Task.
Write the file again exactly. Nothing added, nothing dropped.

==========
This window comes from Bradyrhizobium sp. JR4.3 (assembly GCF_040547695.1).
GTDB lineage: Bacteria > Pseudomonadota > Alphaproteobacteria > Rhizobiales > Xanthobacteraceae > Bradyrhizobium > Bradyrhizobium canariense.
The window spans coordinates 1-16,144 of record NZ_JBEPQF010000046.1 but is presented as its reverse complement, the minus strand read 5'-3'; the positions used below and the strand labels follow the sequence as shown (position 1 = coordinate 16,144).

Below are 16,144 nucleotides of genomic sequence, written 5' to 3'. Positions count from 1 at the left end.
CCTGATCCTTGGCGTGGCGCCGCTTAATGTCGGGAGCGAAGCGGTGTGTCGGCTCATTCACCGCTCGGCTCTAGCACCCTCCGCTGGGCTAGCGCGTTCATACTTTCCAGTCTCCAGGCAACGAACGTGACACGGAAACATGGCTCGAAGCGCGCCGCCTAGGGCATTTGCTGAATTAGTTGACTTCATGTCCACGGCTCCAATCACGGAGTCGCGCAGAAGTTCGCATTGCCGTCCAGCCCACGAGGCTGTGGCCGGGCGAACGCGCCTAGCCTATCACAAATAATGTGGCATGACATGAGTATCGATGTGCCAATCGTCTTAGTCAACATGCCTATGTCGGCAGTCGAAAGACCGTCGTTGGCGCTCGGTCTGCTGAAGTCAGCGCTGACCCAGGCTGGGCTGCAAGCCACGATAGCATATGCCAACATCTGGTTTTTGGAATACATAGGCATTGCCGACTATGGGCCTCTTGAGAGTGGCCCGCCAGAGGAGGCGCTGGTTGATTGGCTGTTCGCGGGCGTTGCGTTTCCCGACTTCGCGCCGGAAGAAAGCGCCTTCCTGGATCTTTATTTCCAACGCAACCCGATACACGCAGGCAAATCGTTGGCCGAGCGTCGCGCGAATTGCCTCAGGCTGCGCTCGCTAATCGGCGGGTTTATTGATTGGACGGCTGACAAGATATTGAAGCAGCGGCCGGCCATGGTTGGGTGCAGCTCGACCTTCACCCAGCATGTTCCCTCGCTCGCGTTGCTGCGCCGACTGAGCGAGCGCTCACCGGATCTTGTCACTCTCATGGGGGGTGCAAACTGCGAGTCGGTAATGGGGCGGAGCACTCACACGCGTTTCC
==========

This window comes from Bradyrhizobium sp. JR4.3 (assembly GCF_040547695.1).
GTDB lineage: Bacteria > Pseudomonadota > Alphaproteobacteria > Rhizobiales > Xanthobacteraceae > Bradyrhizobium > Bradyrhizobium canariense.
The window spans coordinates 1-16,144 of record NZ_JBEPQF010000046.1 but is presented as its reverse complement, the minus strand read 5'-3'; the positions used below and the strand labels follow the sequence as shown (position 1 = coordinate 16,144).

Below are 16,144 nucleotides of genomic sequence, written 5' to 3'. Positions count from 1 at the left end.
CCTGATCCTTGGCGTGGCGCCGCTTAATGTCGGGAGCGAAGCGGTGTGTCGGCTCATTCACCGCTCGGCTCTAGCACCCTCCGCTGGGCTAGCGCGTTCATACTTTCCAGTCTCCAGGCAACGAACGTGACACGGAAACATGGCTCGAAGCGCGCCGCCTAGGGCATTTGCTGAATTAGTTGACTTCATGTCCACGGCTCCAATCACGGAGTCGCGCAGAAGTTCGCATTGCCGTCCAGCCCACGAGGCTGTGGCCGGGCGAACGCGCCTAGCCTATCACAAATAATGTGGCATGACATGAGTATCGATGTGCCAATCGTCTTAGTCAACATGCCTATGTCGGCAGTCGAAAGACCGTCGTTGGCGCTCGGTCTGCTGAAGTCAGCGCTGACCCAGGCTGGGCTGCAAGCCACGATAGCATATGCCAACATCTGGTTTTTGGAATACATAGGCATTGCCGACTATGGGCCTCTTGAGAGTGGCCCGCCAGAGGAGGCGCTGGTTGATTGGCTGTTCGCGGGCGTTGCGTTTCCCGACTTCGCGCCGGAAGAAAGCGCCTTCCTGGATCTTTATTTCCAACGCAACCCGATACACGCAGGCAAATCGTTGGCCGAGCGTCGCGCGAATTGCCTCAGGCTGCGCTCGCTAATCGGCGGGTTTATTGATTGGACGGCTGACAAGATATTGAAGCAGCGGCCGGCCATGGTTGGGTGCAGCTCGACCTTCACCCAGCATGTTCCCTCGCTCGCGTTGCTGCGCCGACTGAGCGAGCGCTCACCGGATCTTGTCACTCTCATGGGGGGTGCAAACTGCGAGTCGGTAATGGGGCGGAGCACTCACACGCGTTTCC